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Problems for Video Surveillance

Video surveillance serves a wide variety of uses in a world that needs security, information, and tracking of people, events and objects. There are many applications for this system that cannot be performed in any other way. And yet, it has been observed that this modern invention has a fair amount of problems and controversies. In recent times, the system has been computerized and tuned up quite a bit, and the quality of video has improved, the moral issues and reliability of video surveillance are still considered doubtful by many skeptics.

Crowds are a major problem faced by video surveillance systems. A large number of people, with each person behaving a certain way, can easily be recorded by a good quality camera, but analyzing their actions in real time requires a computer system of high computing power. The human eye cannot detect these patterns in a crowd, because of the overwhelming number of people who have to be scanned every second. In addition, to make faces in a crowd recognizable, the quality of video has to be very high, and the camera has to perform extremely quick zooming and panning operations for a large number of ‘suspects’ in any situation. This means an increase in storage capacity needed to store the video for later analysis, and an increase in the cost of the camera as well. All of these contribute to making video surveillance of a crowd, a nightmare for any system.

Video surveillance systems are also being increasingly used in public places, which raises concerns over privacy issues. Since most of these systems can only be effective when people are not aware of the presence of the camera, the privacy of every individual being observed is at stake. Zooming cameras can listen in on, and record, private conversations. While this is essential from a security point of view, it invades the privacy of the people engaged in conversation. Critics feel that the system endangers the civil liberties of citizens, especially nations like the UK, where public video surveillance has become a common thing, with nearly 1.5 million cameras all over the country, monitoring the population. The questions of privacy raised by such cameras, are that people cannot walk around a city or meet or protest or demonstrate without having their identities collected and used for devious purposes – like the ‘Big Brother’ system in the George Orwell novel ‘1984’, where a two-way television screen is used by the government as surveillance of the entire population.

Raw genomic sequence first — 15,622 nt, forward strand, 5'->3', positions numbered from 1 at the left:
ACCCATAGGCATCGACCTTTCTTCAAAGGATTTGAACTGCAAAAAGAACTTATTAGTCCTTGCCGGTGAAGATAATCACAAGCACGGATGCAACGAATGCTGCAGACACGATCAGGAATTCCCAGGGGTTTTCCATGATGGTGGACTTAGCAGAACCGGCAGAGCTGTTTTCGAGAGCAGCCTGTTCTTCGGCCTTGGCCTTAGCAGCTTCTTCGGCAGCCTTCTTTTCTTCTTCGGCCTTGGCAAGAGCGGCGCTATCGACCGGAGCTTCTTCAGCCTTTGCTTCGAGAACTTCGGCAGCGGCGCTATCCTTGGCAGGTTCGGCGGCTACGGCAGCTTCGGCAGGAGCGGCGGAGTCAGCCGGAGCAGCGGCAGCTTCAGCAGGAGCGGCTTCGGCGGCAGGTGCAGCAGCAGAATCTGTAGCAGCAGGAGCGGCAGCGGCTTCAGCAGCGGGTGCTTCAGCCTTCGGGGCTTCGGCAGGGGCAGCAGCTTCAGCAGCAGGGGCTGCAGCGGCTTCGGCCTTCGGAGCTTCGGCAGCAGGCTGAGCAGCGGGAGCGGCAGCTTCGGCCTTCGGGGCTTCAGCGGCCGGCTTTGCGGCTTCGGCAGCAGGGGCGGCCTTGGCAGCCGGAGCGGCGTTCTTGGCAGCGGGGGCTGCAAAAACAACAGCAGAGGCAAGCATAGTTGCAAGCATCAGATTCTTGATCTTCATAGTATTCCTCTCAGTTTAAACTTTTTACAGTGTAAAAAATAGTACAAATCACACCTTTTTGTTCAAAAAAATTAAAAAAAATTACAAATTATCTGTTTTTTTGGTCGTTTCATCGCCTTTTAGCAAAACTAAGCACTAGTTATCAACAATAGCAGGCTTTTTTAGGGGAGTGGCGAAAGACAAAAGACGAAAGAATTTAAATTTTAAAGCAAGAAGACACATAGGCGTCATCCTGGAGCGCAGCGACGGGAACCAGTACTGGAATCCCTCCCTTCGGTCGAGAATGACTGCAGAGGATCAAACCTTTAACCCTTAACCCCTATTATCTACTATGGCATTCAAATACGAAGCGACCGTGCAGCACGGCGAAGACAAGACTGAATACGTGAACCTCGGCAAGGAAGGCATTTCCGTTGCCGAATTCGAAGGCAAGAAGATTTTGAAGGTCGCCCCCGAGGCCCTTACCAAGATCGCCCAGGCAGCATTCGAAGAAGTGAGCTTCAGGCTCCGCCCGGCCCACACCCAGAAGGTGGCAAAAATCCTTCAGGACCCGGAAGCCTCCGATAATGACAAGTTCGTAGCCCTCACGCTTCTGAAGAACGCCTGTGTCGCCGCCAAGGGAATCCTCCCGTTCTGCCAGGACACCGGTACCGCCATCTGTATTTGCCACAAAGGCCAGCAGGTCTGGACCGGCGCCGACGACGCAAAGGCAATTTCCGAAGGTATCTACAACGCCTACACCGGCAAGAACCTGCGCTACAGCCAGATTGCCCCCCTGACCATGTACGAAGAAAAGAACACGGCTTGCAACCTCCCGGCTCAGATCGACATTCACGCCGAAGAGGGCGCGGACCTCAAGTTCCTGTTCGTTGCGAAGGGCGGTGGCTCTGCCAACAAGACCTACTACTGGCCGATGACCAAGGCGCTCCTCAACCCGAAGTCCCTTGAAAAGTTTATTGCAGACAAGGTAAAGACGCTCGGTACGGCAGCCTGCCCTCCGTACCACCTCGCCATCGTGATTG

The cameras used for video surveillance are physical objects, and this is another problem faced by the system. Many vandals deliberately destroy these cameras, or make them ineffective, in order to carry out illegal activities. Some cameras are encased in bullet-proof housings to prevent this. However, there are other methods that vandals use to target the innocuous cameras. Spray paint can be used to blur the lens of a camera. Laser pointers are also used to block cameras, or with sufficient power, to damage them. In some cases, the cameras are left intact, while the wireless network used to coordinate and monitor the video surveillance system are blocked using signals of the same wavelength.